In the latest unforced error to come out of the Tokyo Olympics, organizers have decided to fire the director of the Games' opening ceremony on the day before the event following reports exposing a joke he once made about the Holocaust. That's right: it's a good old-fashioned American-style 'cancellation'.
What's more, former PM Shinzo Abe, an advocate of the Games who helped bring the ill-fated 2020 Games to Tokyo, said Thursday that he wouldn't attend the Games.
The director, Kentaro Kobayashi, was dismissed for making fun of the Holocaust in his comedic act, according to the head of the Games' organizing committee, Seiko Hashimoto. They added that the entire program will be "reviewed" by the organizing committee, despite having little time for changes. This isn't the first director of the opening ceremony to be sacked in recent months. Back in March, creative director Hiroshi Sasaki resigned over perceived 'sexist' comments. What's more, composer Keigo Oyamada was also dismissed after it was revealed he had confessed to bullying and abuses of disabled classmates.
The joke made by Kobayashi was part of his act back in the 1990s, Reuters reports. The act only recently resurfaced in Japanese media.
"I offer my deep apology for causing trouble and worry for many people concerned as well as Tokyo residents and Japanese people when the opening ceremony is almost upon us," said a sombre Seiko Hashimoto, who heads the organising committee.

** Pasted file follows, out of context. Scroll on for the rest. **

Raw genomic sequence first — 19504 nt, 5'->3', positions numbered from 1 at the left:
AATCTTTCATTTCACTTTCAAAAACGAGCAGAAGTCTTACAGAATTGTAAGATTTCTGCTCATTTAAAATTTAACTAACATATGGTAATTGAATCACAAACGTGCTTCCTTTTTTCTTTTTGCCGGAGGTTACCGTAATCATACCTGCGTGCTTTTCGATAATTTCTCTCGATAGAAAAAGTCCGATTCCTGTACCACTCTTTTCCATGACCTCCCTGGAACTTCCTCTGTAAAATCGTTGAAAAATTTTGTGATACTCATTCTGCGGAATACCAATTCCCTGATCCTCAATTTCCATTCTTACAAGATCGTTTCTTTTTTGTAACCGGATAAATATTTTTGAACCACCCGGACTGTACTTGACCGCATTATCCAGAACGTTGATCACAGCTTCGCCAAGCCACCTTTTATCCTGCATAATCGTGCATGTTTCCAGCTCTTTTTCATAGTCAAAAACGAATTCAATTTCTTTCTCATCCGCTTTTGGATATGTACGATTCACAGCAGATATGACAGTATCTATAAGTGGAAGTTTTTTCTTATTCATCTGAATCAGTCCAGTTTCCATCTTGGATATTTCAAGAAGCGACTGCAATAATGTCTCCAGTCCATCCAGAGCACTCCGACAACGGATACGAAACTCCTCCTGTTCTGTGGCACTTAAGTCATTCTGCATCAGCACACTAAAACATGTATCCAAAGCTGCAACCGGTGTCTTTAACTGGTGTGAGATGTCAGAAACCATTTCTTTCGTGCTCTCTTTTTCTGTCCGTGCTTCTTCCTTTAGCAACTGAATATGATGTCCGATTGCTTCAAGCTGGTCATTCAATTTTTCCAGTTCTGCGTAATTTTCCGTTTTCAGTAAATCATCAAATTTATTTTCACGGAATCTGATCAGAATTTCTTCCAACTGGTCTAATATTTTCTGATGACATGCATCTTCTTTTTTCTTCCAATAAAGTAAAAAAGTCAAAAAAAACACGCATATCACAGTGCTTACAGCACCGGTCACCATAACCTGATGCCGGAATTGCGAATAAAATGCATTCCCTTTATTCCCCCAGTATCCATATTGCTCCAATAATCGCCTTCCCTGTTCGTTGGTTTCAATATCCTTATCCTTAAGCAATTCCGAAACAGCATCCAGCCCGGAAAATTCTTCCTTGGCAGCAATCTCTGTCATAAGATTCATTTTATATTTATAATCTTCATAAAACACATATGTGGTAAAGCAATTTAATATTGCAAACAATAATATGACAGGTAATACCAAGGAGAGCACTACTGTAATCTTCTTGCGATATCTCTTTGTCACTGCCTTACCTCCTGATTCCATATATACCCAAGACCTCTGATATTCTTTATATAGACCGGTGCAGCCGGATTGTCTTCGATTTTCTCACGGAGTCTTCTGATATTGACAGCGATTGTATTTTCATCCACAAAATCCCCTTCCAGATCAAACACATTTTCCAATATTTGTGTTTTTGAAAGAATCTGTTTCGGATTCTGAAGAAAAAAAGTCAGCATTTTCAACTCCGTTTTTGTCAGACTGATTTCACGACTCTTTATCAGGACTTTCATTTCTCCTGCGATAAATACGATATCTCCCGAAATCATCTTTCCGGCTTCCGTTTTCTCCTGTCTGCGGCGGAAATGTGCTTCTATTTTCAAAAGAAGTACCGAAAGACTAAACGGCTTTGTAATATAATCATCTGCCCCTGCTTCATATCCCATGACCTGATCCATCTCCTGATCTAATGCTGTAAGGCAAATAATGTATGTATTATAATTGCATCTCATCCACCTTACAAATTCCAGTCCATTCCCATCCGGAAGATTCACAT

Japanese Prime Minister Yoshihide Suga said comments by the show director were "outrageous and unacceptable" but that the opening ceremony should proceed as planned.
When Shinzo Abe - who famously dressed up as Mario from the Super Mario Brothers video game franchise during the Rio Games 5 years ago - had hoped the Games would mark a historic parallel to the 1964 Tokyo Games, which Japan used as a coming-out party to show off its revitalized economy following the ravages of WWII and the nuclear bombs dropped on Hiroshima and Nagasaki.
Given the last minute-changes, the opening ceremony on Friday has been scaled back substantially, and instead of mass choreography and the huge props associated with prior opening ceremonies, the event is set to be a subdued affair, with just 950 people, including only around 15 global leaders, expected to attend. Spectators have been barred from most Olympic events as new COVID-19 cases surge in the capitol.
On Thursday, Tokyo reported 1,979 new coronavirus cases in the capital, the highest since January 15.
With nearly 70% of Tokyo residents telling pollsters that they doubt the Olympic organizers will be able to pull off the Games, many greeted news of the latest Olympic disaster with frustration. "This kind of stuff keeps happening, Tokyo residents are really sick of it," said Shio Watanabe, a 64-year-old retiree who spoke with Reuters on Thursday.
As we reported yesterday, the "bubble" surrounding the Olympic Village has already been compromised, meanwhile, the sensitive data of thousands of Olympic volunteers and ticket buyers has been leaked online, further embarrassing organizers and angering Japanese.